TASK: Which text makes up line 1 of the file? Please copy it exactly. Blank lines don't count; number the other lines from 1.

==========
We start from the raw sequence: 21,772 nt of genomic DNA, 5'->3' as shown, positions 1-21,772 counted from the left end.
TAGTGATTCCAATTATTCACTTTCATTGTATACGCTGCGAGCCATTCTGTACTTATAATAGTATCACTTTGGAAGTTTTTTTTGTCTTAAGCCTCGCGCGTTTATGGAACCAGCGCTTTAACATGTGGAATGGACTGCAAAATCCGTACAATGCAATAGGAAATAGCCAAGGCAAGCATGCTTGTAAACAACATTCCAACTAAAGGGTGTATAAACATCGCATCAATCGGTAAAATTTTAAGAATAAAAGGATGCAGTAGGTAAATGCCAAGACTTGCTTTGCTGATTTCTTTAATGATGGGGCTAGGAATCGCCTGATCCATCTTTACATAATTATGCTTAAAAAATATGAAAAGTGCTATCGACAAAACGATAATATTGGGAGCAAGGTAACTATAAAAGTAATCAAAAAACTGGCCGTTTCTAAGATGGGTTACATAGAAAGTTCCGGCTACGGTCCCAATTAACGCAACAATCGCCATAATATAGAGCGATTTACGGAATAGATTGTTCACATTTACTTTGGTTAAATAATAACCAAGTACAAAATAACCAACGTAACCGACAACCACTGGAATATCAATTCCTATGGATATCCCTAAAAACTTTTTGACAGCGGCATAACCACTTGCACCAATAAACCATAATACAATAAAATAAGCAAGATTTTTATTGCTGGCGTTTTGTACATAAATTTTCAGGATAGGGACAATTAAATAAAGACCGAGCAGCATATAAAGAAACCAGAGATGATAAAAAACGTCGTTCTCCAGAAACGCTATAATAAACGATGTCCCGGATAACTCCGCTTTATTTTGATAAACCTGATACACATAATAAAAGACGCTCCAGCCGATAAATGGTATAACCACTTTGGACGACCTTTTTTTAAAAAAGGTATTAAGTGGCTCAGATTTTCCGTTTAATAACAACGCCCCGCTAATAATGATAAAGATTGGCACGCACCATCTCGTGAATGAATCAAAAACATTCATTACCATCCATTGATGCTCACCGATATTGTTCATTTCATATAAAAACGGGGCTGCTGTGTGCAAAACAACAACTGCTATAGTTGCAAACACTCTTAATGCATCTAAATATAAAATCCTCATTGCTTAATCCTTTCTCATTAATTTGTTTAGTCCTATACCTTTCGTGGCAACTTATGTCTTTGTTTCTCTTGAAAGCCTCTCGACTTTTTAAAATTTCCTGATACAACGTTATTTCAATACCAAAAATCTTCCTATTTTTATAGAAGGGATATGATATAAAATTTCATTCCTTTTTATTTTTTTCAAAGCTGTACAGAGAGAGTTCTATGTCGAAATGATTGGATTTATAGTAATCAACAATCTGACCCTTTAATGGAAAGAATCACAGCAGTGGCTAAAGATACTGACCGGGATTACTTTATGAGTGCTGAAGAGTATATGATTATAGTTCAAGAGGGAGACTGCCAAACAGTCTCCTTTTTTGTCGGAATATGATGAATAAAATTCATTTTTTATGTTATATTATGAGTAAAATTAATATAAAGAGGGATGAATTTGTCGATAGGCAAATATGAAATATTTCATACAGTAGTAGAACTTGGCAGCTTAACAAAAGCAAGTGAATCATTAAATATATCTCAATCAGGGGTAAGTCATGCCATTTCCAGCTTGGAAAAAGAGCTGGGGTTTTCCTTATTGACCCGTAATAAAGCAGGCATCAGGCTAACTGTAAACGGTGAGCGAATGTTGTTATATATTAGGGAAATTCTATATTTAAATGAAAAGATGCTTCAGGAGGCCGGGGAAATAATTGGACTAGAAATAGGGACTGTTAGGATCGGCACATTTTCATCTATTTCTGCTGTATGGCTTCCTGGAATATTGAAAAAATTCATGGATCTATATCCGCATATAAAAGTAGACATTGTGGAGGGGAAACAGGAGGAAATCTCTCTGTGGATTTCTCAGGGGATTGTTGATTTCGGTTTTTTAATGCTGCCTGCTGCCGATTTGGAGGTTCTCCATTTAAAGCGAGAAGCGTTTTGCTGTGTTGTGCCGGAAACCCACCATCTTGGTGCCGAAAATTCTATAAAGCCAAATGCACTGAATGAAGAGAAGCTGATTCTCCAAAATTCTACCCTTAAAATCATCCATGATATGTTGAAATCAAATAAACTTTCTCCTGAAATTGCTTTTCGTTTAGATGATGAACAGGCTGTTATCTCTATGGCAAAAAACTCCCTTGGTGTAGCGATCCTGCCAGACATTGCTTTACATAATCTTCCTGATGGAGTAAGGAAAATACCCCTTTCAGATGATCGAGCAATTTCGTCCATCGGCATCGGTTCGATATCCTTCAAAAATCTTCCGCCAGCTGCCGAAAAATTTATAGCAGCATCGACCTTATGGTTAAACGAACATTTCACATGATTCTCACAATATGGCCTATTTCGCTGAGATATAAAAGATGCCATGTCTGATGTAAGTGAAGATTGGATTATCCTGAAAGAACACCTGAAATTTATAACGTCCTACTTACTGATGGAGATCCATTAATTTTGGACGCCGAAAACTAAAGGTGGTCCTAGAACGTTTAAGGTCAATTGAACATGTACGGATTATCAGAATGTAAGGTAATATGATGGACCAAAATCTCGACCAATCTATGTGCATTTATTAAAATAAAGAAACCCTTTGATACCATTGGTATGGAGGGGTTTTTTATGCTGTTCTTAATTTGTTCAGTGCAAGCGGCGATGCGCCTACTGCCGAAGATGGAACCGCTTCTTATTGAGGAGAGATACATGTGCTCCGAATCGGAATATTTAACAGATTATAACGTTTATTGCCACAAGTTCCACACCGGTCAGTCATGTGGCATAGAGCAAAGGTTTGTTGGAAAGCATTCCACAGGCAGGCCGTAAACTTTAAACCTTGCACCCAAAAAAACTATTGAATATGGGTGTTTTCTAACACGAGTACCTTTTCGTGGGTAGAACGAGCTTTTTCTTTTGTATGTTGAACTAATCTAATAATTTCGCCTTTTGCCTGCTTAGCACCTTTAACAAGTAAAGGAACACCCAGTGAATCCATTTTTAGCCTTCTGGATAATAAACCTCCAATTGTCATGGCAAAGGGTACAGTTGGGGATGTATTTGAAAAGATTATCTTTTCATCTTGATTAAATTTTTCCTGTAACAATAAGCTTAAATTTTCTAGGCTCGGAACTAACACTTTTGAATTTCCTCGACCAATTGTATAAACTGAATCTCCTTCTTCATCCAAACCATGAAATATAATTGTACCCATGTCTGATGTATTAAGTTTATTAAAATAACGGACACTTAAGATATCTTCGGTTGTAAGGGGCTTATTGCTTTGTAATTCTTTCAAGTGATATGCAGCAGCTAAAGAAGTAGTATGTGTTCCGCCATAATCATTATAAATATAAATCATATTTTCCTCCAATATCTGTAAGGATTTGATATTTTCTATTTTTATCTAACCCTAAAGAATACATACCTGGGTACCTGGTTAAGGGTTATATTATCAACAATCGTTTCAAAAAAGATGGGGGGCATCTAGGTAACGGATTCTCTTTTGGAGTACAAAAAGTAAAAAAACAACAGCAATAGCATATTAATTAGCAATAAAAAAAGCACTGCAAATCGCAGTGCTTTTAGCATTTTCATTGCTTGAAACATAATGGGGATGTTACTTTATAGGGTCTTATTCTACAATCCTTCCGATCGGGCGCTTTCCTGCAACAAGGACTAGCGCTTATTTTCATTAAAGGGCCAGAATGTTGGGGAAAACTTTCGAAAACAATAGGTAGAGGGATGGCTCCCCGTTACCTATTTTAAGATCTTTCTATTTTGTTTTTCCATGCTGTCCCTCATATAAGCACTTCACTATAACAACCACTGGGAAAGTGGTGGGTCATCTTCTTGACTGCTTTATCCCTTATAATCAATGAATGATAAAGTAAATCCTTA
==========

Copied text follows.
We start from the raw sequence: 21,772 nt of genomic DNA, 5'->3' as shown, positions 1-21,772 counted from the left end.